|Amphizoa striata |
Cool to relatively-warm, slow-flowing streams and roadside ditches (occasionally). Distribution in streams similar to that of A. insolens.
No information available.
Large size (13.1mm to 14.9mm); body dark brown and broad; antennae, maxillary and labial palpi, and tarsi piceous or rufopiceous; head finely and densely puncate; pronotum moderately punctate; elytra finely punctate; elytral silhouette broad basally and markedly narrowed subapically; elytral surface only faintly rugose in lateral half; pronotum broadest at base, with lateral margins not or only slightly crenulate; elytral striae faintly but completely impressed. (See also identification of genus).
Holometabolous. Amphizoids lack structural adaptations for swimming, and are actually more efficient locomotors on land than in water. The beetles are unable to swim, and crawl on substrate at the bottom of streams. Larvae pupate out of the water on adjacent streambanks. Both adults and larvae are strict predators. Adult Amphizoids are able to carry out most life functions- feeding, locomotion, oviposition- as easily on land as in water. Under laboratory conditions, Amphizoid eggs and larvae thrive out of water, and even pupate normally. Larvae are of the caraboid type, and are elongated with flattened lateral lamellate projections, have two tarsal claws, and two short, spine-like cerci. Larvae breathe through the 8th abdominal segment. When disturbed, adults exude a yellowish fluid from the anus which has an odour described as that of cantaloupe melon or rotting wood. The function of this fluid is debated, but it is likely for predator-defense. Both adults and larve are frequently found attached to the roots of undercut vegetation at the stream edge, crawling along rocks and pebbles on the bottom of the stream, or found clinging to driftwood and other debris. When disturbed they can be seen floating on or near the water surface.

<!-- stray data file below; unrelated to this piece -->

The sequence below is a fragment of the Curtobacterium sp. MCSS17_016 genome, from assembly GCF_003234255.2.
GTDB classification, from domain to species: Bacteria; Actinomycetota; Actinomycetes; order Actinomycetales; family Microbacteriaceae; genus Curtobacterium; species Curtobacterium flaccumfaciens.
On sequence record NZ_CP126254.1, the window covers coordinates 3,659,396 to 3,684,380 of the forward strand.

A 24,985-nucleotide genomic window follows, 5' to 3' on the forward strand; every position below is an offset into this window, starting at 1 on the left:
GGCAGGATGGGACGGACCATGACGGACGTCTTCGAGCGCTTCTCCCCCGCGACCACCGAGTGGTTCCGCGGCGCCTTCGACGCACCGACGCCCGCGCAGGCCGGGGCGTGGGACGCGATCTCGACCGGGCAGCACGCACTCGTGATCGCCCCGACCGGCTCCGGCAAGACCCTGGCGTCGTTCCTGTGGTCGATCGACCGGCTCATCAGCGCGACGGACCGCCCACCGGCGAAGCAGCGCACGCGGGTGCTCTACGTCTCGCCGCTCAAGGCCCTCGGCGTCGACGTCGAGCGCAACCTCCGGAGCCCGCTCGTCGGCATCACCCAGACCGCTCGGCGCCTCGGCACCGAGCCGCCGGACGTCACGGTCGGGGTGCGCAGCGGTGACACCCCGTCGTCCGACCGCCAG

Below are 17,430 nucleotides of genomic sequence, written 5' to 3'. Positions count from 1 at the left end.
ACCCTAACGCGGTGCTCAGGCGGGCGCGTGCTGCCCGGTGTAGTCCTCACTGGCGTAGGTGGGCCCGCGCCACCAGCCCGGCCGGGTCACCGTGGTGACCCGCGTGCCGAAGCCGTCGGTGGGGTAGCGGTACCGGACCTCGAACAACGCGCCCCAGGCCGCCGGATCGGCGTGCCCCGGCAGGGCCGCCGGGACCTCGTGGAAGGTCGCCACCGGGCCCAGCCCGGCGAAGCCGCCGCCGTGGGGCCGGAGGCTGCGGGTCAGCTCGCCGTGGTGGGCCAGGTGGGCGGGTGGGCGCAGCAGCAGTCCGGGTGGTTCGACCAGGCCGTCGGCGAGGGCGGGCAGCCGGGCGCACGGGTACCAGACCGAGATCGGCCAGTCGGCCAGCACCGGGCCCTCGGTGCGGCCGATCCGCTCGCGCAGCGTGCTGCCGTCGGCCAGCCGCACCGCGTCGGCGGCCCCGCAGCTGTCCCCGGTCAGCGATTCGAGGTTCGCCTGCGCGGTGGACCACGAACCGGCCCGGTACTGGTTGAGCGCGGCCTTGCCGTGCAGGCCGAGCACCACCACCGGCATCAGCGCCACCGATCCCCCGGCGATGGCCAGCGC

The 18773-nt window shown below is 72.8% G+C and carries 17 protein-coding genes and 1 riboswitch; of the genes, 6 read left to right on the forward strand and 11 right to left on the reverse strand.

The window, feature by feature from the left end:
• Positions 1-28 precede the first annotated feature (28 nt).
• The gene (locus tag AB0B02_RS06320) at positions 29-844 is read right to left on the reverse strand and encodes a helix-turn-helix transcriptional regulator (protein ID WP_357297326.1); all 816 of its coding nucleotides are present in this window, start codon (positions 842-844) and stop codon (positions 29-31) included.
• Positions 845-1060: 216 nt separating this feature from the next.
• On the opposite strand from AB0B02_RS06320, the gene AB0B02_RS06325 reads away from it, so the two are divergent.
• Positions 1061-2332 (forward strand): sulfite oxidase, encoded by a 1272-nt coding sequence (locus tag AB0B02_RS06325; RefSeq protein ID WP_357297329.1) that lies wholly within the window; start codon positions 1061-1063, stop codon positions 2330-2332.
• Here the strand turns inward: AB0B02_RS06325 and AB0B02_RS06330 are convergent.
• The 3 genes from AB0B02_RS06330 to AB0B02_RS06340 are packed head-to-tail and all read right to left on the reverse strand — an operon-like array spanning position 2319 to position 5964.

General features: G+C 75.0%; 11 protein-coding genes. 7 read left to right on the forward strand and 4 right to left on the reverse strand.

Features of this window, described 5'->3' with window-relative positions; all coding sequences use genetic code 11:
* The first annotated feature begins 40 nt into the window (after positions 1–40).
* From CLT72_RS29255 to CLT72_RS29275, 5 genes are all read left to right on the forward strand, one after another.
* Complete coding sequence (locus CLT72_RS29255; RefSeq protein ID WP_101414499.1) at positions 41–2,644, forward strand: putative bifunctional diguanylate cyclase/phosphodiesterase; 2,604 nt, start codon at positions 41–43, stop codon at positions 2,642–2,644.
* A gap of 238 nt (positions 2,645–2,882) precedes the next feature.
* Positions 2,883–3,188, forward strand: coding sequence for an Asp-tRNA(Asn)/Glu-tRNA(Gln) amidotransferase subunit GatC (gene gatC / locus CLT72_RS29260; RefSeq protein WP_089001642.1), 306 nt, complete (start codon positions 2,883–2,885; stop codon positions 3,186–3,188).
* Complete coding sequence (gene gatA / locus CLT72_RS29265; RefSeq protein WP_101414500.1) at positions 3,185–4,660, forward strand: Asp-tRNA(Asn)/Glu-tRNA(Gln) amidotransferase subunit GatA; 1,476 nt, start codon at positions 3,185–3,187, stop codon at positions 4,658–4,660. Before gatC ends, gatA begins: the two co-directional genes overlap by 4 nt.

Larvae and adults are strict predators, feeding on stonefly nymphs.
Range extends from southern Vancouver Island, Olympic Peninsula and Cascade Region of northern Washington state to southwest Oregon (southernmost extension); eastward through Washington and Oregon, west of the Cascade Range.
|species page author||Potter, J.||2004 |